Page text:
The front-end 203 is operatively coupled to the back-end 206 over an internal network that may include a back-end switch or other network device (not shown). The back-end 206 includes a variety of different resources to manage, maintain, and support the service 108. While the resources in the back-end 206 can vary by implementation, in this example they include other servers 207, a directory server 208, a database server 212, and a management server 215. However, the resources shown in
The other servers 207 may be optionally utilized in those scenarios, for example, where one or more of the front-end web servers 205 are used proxies for servers in the back-end 206. The directory server 208 is typically utilized to authenticate users 102, and provide user management and policy enforcement, although in some situations these processes, in whole or in part, may be supported directly by the front-end web servers 205.
The database server 212 provides database services to the other servers in the service 108. In this example, as described in more detail below in the text accompanying
A distributed in-memory cache 302 is implemented by respective in-memory cache processes 302 1, 2 . . . N installed on the respective web servers 205 1, 2 . . . N in the front-end 203 as shown in
Caching generally, and specific techniques such as reverse proxy caching, are commonly used to reduce latency, improve the users' perception of responsiveness of the service 108, and can offload traffic from the web servers 205. The size of the distributed cache 302 may be selected to meet the requirements of a specific implementation, but may be generally sized to in the range of several gigabytes per front-end web server. So for example, a cache size of 10 gigabytes per front-end web server 205 provides a distributed cache size of 10 terabytes if 1,000 web-servers 205 are deployed in the front-end 203.
As shown in
Content items 412 are cached as a single instance in the distributed cache 302. In this example, each item 412 is identified using a globally unique collection ID 415 and an associated item ID 417. The collection ID 415 is typically used to identify all content that is posted by a particular user 102. The item ID 417 here is configured to identify each item 412 within the collection and is unique across the collection IDs.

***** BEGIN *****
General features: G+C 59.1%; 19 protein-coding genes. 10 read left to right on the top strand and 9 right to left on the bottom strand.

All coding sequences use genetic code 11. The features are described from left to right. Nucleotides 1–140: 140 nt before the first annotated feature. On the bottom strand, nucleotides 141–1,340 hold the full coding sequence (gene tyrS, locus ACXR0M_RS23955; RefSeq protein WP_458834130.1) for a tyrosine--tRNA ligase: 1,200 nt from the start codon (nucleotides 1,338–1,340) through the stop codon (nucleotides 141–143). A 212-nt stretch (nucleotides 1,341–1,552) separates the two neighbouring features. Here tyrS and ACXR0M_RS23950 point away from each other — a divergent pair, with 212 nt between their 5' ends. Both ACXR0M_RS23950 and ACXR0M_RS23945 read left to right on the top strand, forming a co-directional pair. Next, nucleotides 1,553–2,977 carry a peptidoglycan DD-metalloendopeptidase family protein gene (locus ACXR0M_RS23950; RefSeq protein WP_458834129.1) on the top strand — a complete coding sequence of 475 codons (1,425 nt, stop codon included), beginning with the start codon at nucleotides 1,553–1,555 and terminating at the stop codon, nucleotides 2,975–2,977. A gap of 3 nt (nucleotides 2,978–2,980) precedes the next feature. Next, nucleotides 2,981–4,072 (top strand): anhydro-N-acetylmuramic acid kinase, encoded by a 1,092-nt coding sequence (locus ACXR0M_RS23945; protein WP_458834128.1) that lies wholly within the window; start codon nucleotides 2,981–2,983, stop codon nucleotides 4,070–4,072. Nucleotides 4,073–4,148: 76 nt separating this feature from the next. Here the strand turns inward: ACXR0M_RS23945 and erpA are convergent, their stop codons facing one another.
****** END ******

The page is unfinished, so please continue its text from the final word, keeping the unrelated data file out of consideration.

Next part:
A unit of metadata is associated with each cached item 412 which functions as a counter 422 that is used to maintain a count of how many times a particular item 412 is served to a user 102 by a web server 205. The counter 422 is compared against a predetermined threshold 430 which may be set to an arbitrary value or adjusted, for example, by the administrator 405 to set the sensitivity of the detection.
In some cases, it may be desirable to configure the cache 302 1 to periodically evict all items as shown by reference numeral 513. In addition, the counters 422 associated with cached items may be periodically reset to further ensure that only items that are potentially abusive are identified as candidates. These techniques may be applied when legitimate items tend to linger in the cache and are accessed relatively infrequently. In such scenarios, unless it is evicted or its counter is reset, the item could be wrongly identified as a candidate for being abusive when its counter exceeds the threshold even though it is actually a legitimate item.
Typically, when an item 412 is served for downloading it is cached as indicated by reference numeral 515. In addition, when a user 102 uploads an item to the service 108, there is a presumption that some associated renderings of the item will be immediately subject to download and thus such renderings will also be cached, as indicated by reference numeral 521. For example, when the user 102 uploads a high-resolution photograph to the service 108, an agent running on the client 105 will typically generate an associated lower-resolution web-ready rendering as well as a low-resolution thumbnail of the photograph. As the service 108 may typically show the thumbnail to the user upon upload of the photograph, the thumbnail will be cached when it is uploaded.
Although the subject matter has been described in language specific to structural features and/or methodological acts, it is to be understood that the subject matter defined in the appended claims is not necessarily limited to the specific features or acts described above. Rather, the specific features and acts described above are disclosed as example forms of implementing the claims.
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|Cooperative Classification||H04L67/1095, H04L63/10|
|European Classification||H04L29/08N9R, H04L63/10|
|Aug 13, 2008||AS||Assignment|
Owner name: MICROSOFT CORPORATION,WASHINGTON
Free format text: ASSIGNMENT OF ASSIGNORS INTEREST;ASSIGNOR:MERCER, DAVID;REEL/FRAME:021376/0864
Effective date: 20080523
Owner name: MICROSOFT CORPORATION, WASHINGTON
Free format text: ASSIGNMENT OF ASSIGNORS INTEREST;ASSIGNOR:MERCER, DAVID;REEL/FRAME:021376/0864
Effective date: 20080523
|Dec 9, 2014||AS||Assignment|
Owner name: MICROSOFT TECHNOLOGY LICENSING, LLC, WASHINGTON
Free format text: ASSIGNMENT OF ASSIGNORS INTEREST;ASSIGNOR:MICROSOFT CORPORATION;REEL/FRAME:034564/0001
Effective date: 20141014
|Jan 27, 2015||FPAY||Fee payment|
Year of fee payment: 4